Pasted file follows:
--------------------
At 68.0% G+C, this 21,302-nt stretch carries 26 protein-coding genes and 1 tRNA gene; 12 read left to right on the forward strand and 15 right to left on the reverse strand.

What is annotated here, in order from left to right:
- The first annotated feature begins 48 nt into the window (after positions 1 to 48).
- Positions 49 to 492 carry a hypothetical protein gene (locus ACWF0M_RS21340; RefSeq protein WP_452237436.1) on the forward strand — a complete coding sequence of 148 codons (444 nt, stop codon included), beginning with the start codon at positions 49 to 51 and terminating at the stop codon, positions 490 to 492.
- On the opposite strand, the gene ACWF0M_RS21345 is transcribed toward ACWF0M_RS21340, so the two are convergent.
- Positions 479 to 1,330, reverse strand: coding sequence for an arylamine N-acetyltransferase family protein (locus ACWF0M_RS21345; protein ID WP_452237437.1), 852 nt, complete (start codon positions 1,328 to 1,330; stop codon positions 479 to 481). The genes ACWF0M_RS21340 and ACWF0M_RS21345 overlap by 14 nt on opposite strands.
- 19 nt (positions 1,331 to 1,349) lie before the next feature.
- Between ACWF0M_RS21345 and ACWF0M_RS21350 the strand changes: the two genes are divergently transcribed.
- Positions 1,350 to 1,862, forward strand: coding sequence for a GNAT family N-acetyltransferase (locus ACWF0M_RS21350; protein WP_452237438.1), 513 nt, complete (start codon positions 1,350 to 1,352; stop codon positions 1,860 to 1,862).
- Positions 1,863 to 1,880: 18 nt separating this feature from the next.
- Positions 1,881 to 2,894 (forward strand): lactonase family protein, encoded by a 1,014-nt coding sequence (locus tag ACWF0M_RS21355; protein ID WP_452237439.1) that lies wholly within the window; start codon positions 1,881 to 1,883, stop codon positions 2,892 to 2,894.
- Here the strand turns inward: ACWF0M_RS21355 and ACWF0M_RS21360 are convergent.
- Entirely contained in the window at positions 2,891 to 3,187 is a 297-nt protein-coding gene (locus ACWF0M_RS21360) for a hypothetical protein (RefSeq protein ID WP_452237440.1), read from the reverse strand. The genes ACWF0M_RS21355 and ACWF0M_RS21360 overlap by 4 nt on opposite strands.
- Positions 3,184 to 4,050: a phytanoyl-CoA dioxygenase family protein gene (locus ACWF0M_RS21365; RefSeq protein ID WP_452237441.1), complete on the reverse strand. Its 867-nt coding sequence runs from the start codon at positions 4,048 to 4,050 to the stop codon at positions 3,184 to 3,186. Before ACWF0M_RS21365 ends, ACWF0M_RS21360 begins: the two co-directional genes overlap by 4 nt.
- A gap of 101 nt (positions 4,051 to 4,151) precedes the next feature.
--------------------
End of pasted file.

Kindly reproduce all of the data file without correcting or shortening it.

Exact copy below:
At 68.0% G+C, this 21,302-nt stretch carries 26 protein-coding genes and 1 tRNA gene; 12 read left to right on the forward strand and 15 right to left on the reverse strand.

What is annotated here, in order from left to right:
- The first annotated feature begins 48 nt into the window (after positions 1 to 48).
- Positions 49 to 492 carry a hypothetical protein gene (locus ACWF0M_RS21340; RefSeq protein WP_452237436.1) on the forward strand — a complete coding sequence of 148 codons (444 nt, stop codon included), beginning with the start codon at positions 49 to 51 and terminating at the stop codon, positions 490 to 492.
- On the opposite strand, the gene ACWF0M_RS21345 is transcribed toward ACWF0M_RS21340, so the two are convergent.
- Positions 479 to 1,330, reverse strand: coding sequence for an arylamine N-acetyltransferase family protein (locus ACWF0M_RS21345; protein ID WP_452237437.1), 852 nt, complete (start codon positions 1,328 to 1,330; stop codon positions 479 to 481). The genes ACWF0M_RS21340 and ACWF0M_RS21345 overlap by 14 nt on opposite strands.
- 19 nt (positions 1,331 to 1,349) lie before the next feature.
- Between ACWF0M_RS21345 and ACWF0M_RS21350 the strand changes: the two genes are divergently transcribed.
- Positions 1,350 to 1,862, forward strand: coding sequence for a GNAT family N-acetyltransferase (locus ACWF0M_RS21350; protein WP_452237438.1), 513 nt, complete (start codon positions 1,350 to 1,352; stop codon positions 1,860 to 1,862).
- Positions 1,863 to 1,880: 18 nt separating this feature from the next.
- Positions 1,881 to 2,894 (forward strand): lactonase family protein, encoded by a 1,014-nt coding sequence (locus tag ACWF0M_RS21355; protein ID WP_452237439.1) that lies wholly within the window; start codon positions 1,881 to 1,883, stop codon positions 2,892 to 2,894.
- Here the strand turns inward: ACWF0M_RS21355 and ACWF0M_RS21360 are convergent.
- Entirely contained in the window at positions 2,891 to 3,187 is a 297-nt protein-coding gene (locus ACWF0M_RS21360) for a hypothetical protein (RefSeq protein ID WP_452237440.1), read from the reverse strand. The genes ACWF0M_RS21355 and ACWF0M_RS21360 overlap by 4 nt on opposite strands.
- Positions 3,184 to 4,050: a phytanoyl-CoA dioxygenase family protein gene (locus ACWF0M_RS21365; RefSeq protein ID WP_452237441.1), complete on the reverse strand. Its 867-nt coding sequence runs from the start codon at positions 4,048 to 4,050 to the stop codon at positions 3,184 to 3,186. Before ACWF0M_RS21365 ends, ACWF0M_RS21360 begins: the two co-directional genes overlap by 4 nt.
- A gap of 101 nt (positions 4,051 to 4,151) precedes the next feature.